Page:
A No, and I think I said that the first when we were on Paul Beland I don't recall ever seeing a psychiatric
    Q. Having never found out about any of that, it's your view that he should be called, he's credible.
    A, Sure. Jack Trudel was a witness in this case and he had psychological assessments done
    on him and we still called him.
    Q, Did you know the results of his thought?
    A. Actually, yes.
    Q. His most recent on for Witness Protection. The chief medical officer at Penetang said that he was
    worth the risk after interviewing him and reviewing his materials that Witness Protection supplied, that
    he was worth the risk. So just because someone has a sociological disorder or something, how does
    that deter form being a witness in this case?
    A. That's not a criteria for me.
    Q. The difference, sir, would be that you knew what Jack's was, you don't have a clue what Paul's is,
    you don't know.
    A No. Even if I did know, it's something for a jury to consider.
    Q. It doesn't make any difference to you to assess the credibility of witnesses before they sit in that stand.
    A. He satisfied me on my first interviews with him that he was a credible witness.

    This excerpt of evidence is repeated, in slightly different word and in relation to various witnesses, by almost every officer who testified with respect to Mr. Stewart's abuse of process application. The sentiments are also echoed by the Crown Attorneys in their submissions.
    There is an urgent need for an independent review of the conduct of this prosecution.
    It is our position that a review of the investigation and prosecution of this case is mandated by the recommendations of Commissioner Kaufman which you have indicated will be adopted by the Ministry of the Attorney General in <?xml:namespace prefix = st1 ns = "urn:schemas-microsoft-com:eek:ffice:smarttags" /><st1:State w:st="on"><st1:place w:st="on">Ontario</st1:place></st1:State>.
    It is our very grave concern that two innocent men have been convicted and two more will very likely be if this prosecution continues unchecked with the single-minded devotion of the prosecution team to pursue convictions at any cost.

    In summary, we feel the following issues arise that must be reviewed:
    1. Prosecutorial and investigative tunnel vision,
    2. Lost evidence and failure to preserve evidence (forensic and other evidence)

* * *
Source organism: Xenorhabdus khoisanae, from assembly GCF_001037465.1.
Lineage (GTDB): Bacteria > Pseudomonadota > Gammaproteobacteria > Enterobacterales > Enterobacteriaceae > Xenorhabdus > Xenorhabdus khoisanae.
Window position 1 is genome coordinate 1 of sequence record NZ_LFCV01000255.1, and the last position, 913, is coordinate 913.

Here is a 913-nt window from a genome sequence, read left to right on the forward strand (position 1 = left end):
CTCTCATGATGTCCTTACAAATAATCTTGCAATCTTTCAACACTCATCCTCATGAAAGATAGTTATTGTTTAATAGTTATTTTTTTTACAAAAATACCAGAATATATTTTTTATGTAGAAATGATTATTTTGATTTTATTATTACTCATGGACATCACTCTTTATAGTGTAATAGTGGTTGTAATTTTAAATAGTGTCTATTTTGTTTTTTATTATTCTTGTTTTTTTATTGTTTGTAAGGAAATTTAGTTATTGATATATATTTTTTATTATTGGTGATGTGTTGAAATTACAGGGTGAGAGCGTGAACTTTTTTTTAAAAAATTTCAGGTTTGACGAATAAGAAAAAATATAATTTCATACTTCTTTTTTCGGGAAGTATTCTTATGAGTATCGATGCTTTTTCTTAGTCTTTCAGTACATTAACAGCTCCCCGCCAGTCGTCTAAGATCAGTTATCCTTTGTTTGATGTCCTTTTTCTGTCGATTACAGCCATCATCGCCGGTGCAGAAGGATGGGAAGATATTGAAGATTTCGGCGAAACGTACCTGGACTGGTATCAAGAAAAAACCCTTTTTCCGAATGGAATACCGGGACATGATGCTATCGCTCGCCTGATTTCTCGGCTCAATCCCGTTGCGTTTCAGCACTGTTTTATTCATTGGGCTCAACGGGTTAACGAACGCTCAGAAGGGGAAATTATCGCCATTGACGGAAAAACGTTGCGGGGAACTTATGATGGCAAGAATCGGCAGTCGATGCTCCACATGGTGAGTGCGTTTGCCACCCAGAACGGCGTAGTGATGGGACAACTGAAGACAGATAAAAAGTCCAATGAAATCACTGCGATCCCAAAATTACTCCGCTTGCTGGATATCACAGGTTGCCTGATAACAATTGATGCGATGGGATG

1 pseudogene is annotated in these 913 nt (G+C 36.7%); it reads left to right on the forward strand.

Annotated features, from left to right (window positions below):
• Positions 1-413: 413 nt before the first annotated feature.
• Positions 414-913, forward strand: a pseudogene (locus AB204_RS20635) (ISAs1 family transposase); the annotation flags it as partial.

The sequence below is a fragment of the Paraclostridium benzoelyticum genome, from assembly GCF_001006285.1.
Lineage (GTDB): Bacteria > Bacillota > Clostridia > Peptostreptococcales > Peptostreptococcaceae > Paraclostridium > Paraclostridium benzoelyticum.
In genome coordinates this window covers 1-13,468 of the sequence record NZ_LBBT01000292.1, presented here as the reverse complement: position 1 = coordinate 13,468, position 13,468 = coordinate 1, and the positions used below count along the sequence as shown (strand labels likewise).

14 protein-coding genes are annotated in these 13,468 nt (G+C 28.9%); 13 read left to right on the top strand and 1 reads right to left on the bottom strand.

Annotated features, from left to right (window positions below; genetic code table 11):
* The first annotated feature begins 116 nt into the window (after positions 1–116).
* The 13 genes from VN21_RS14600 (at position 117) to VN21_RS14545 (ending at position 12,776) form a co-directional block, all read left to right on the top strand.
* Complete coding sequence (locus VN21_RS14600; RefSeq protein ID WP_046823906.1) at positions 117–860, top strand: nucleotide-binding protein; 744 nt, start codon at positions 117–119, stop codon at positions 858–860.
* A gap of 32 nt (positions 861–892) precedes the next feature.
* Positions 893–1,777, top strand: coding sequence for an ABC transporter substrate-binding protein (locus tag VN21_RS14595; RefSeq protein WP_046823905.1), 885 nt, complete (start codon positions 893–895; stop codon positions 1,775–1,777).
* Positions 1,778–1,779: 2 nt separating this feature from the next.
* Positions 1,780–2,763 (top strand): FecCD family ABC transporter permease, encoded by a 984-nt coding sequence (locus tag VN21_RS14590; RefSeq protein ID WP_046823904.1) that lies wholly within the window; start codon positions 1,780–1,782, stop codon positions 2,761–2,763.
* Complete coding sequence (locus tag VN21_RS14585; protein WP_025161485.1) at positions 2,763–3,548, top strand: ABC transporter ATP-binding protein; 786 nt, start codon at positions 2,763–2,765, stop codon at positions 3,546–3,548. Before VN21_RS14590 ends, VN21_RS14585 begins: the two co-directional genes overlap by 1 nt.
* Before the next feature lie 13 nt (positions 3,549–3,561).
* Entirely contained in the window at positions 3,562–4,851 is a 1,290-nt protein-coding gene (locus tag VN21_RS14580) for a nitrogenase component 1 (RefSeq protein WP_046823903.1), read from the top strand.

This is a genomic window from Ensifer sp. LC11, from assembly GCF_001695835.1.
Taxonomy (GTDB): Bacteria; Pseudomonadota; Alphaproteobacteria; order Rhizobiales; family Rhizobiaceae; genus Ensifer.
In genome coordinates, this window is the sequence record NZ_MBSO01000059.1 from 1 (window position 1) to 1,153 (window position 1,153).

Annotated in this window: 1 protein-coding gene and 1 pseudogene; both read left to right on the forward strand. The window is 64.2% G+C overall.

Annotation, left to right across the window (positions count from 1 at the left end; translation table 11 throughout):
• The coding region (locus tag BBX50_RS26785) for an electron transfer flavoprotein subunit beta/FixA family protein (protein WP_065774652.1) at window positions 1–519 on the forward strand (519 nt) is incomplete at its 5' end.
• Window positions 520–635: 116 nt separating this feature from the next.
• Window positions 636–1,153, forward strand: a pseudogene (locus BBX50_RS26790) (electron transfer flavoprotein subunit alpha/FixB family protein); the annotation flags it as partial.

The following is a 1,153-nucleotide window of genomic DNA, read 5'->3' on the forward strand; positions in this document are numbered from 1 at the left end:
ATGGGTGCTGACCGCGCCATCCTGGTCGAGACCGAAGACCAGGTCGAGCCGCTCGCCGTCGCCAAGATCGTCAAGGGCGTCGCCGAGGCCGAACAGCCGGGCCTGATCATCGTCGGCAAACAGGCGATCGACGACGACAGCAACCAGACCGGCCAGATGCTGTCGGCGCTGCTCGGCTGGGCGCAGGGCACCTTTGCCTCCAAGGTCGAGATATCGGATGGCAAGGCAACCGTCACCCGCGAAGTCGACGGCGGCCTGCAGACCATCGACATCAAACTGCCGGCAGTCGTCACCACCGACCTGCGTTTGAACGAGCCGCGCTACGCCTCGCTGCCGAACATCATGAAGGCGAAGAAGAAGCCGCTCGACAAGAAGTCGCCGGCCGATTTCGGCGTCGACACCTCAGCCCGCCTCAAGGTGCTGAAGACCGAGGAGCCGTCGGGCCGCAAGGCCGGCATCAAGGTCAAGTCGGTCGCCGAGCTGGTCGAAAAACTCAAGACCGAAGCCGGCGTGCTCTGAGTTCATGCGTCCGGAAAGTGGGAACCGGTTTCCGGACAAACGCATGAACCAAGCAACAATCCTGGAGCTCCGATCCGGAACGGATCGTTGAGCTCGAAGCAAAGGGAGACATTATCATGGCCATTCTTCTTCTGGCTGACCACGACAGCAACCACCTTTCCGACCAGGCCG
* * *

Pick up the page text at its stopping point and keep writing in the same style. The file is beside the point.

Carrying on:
3. Failure to maintain complete records and notes respecting interactions with informants and other witness,
    4. Failure to preserve institutional records, and
    5. Failure to objectively and adequately investigate and assess the credibility of jailhouse informants and other like witnesses being called by the Crown.

    Trial counsel defending Mr. Trudel and Mr. Sauve, Appellate counsel and all defence counsel who have been involved in
    this case over the years -- Michael Edelson, Patrick McCann, Michael Neville, Mark Wallace, Kerry Scullion, Gary Barnes, Ian McKechnie, Richard Morris, James Harbic to name but a few -- have all raised similar issues both in and out of Court and have strenuously expressed their belief that the accused men are all factually innocent of these offences. Any or all of these counsel would be pleased to speak with an independent Crown or committee assigned to review this case.
  10. Quigley_Sharps

    Quigley_Sharps The Badministrator Administrator Founding Member

    <P><SPAN style="FONT-SIZE: 7.5pt; FONT-FAMILY: Verdana">We must stress here that a jury is to be selected in this matter on June 2, 1998 and, therefore, time is short. We request that you advise us of your position with respect to whether or not this case will be reviewed prior to that date so that we might advise the Court and seek the Court's direction on how (and whether) to proceed.</SPAN><?xml:namespace prefix = o ns = "urn:schemas-microsoft-com:eek:ffice:eek:ffice" /></P>
    <P><SPAN style="FONT-SIZE: 7.5pt; FONT-FAMILY: Verdana; mso-fareast-font-family: 'Times New Roman'; mso-bidi-font-family: 'Times New Roman'; mso-ansi-language: EN-US; mso-fareast-language: EN-US; mso-bidi-language: AR-SA">We are confident that your office will readily recognize the need for a review of this case and trust that we will be able<BR>to work co-operatively with you in an attempt to ensure justice for all parties that have been affected by this tragedy</SPAN></P>
  11. Quigley_Sharps

    Quigley_Sharps The Badministrator Administrator Founding Member

    <P><SPAN style="FONT-SIZE: 7.5pt; FONT-FAMILY: Verdana">Yours very truly,</SPAN><?xml:namespace prefix = o ns = "urn:schemas-microsoft-com:eek:ffice:eek:ffice" /></P>
    <P><SPAN style="FONT-SIZE: 7.5pt; FONT-FAMILY: Verdana">James Lockyer<BR></SPAN></P>
  12. Brokor

    Brokor Live Free or Cry Moderator Site Supporter+++ Founding Member

    Damnit, you guys really need to get better at quoting, lol.
  13. Quigley_Sharps

    Quigley_Sharps The Badministrator Administrator Founding Member

    lmao it wouldnt let me do it any other way, it was fighting me with 404 errors and I got tired of hunting it down.